TOKYO (Reuters) - Typhoon Nangka barreled across the western end of Japan’s largest main island on Friday, snarling transport, leaving at least two men dead and prompting authorities to advise nearly 100,000 people to evacuate.
Rivers burst their banks in the western prefecture of Wakayama after some parts of Honshu, Japan’s largest main island, received more than 600 mm (23 inches) of rain since the storm began to near on Thursday.
Two men drowned, one of them a 71-year-old man who fell into a flooded ditch while repairing a window, NHK national television said. Some 35 people were injured.
Nangka, named for a tropical fruit, had been downgraded to a tropical storm by Friday morning but still packed sustained winds of 80 kph (51 mph), with gusts of up to 120 kph(75 mph) an hour. It was expected to dump a further 300 mm (11 inches) of rain on parts of Japan by Saturday morning.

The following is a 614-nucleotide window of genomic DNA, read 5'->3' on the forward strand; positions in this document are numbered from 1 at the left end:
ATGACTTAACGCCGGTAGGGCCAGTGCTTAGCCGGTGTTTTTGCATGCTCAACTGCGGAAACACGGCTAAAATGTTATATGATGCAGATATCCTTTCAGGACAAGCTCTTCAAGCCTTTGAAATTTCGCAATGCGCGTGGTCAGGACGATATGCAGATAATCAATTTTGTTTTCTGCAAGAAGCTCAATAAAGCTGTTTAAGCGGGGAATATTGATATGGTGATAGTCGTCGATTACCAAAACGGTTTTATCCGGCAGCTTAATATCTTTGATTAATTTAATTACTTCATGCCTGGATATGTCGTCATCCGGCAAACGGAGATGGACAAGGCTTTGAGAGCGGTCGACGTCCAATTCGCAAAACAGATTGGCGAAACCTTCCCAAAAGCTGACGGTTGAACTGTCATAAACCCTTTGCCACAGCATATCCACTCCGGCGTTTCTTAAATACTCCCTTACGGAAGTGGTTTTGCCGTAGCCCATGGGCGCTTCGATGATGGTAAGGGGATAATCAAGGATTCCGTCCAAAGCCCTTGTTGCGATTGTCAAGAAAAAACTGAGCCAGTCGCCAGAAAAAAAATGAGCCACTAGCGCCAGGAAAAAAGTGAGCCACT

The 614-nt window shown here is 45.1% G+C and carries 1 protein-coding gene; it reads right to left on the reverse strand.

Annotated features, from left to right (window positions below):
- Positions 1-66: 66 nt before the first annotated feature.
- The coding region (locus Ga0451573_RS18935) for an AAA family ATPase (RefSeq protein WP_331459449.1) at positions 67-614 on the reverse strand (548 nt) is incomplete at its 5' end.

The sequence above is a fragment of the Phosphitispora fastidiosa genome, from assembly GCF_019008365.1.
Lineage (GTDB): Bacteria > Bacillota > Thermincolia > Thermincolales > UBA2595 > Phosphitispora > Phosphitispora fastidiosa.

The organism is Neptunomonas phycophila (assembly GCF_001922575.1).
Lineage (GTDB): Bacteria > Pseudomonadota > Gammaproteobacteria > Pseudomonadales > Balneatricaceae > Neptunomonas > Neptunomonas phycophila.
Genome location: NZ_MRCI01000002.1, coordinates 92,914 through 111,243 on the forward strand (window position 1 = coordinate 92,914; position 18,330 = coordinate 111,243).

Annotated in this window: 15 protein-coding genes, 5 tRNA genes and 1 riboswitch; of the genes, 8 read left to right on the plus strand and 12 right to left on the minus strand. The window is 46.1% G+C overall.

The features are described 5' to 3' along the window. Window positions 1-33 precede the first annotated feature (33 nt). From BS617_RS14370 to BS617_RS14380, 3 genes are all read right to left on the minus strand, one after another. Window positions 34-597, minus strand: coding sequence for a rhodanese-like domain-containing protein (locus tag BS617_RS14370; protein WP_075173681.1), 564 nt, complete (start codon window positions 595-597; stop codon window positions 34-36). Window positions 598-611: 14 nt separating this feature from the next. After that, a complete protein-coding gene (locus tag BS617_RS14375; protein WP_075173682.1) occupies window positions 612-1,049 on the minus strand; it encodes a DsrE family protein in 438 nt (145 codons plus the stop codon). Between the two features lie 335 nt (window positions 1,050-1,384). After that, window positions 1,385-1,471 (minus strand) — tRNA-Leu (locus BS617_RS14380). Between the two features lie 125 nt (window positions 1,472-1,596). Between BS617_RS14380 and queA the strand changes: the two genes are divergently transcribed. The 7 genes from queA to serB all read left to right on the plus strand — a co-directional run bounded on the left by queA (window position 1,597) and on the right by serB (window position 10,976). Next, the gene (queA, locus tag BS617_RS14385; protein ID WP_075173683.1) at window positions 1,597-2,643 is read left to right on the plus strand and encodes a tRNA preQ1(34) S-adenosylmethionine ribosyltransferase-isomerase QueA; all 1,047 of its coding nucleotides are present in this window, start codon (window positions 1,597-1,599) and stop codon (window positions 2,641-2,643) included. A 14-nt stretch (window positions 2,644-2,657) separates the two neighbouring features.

Authorities advised nearly 100,000 people to evacuate across a wide swathe of western Japan due to the threat of flooding and landslides. At one point on Thursday, nearly 400,000 people were advised to leave their homes.
Some 165 flights were canceled, trains in western Japan suffered delays and highways near the ocean were closed.
The storm is expected to head into the Sea of Japan later on Friday and weaken into a tropical depression, then head northeast across the northern tip of Honshu on Sunday.
Reporting by Elaine Lies; Editing by Michael Perry